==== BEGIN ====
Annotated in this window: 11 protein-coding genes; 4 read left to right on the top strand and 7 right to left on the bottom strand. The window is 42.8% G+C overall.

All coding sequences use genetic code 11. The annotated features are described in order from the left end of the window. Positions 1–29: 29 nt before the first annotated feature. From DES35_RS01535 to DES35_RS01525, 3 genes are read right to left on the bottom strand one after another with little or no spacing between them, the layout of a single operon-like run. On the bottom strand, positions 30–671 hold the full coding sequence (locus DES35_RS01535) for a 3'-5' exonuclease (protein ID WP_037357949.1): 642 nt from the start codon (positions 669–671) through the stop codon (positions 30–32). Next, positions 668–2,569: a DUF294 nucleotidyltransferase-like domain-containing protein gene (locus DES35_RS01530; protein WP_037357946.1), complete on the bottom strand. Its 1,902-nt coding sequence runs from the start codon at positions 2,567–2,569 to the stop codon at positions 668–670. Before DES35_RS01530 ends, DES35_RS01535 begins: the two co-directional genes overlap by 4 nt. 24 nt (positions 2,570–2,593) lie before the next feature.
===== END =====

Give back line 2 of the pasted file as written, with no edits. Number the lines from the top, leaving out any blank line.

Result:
All coding sequences use genetic code 11. The annotated features are described in order from the left end of the window. Positions 1–29: 29 nt before the first annotated feature. From DES35_RS01535 to DES35_RS01525, 3 genes are read right to left on the bottom strand one after another with little or no spacing between them, the layout of a single operon-like run. On the bottom strand, positions 30–671 hold the full coding sequence (locus DES35_RS01535) for a 3'-5' exonuclease (protein ID WP_037357949.1): 642 nt from the start codon (positions 669–671) through the stop codon (positions 30–32). Next, positions 668–2,569: a DUF294 nucleotidyltransferase-like domain-containing protein gene (locus DES35_RS01530; protein WP_037357946.1), complete on the bottom strand. Its 1,902-nt coding sequence runs from the start codon at positions 2,567–2,569 to the stop codon at positions 668–670. Before DES35_RS01530 ends, DES35_RS01535 begins: the two co-directional genes overlap by 4 nt. 24 nt (positions 2,570–2,593) lie before the next feature.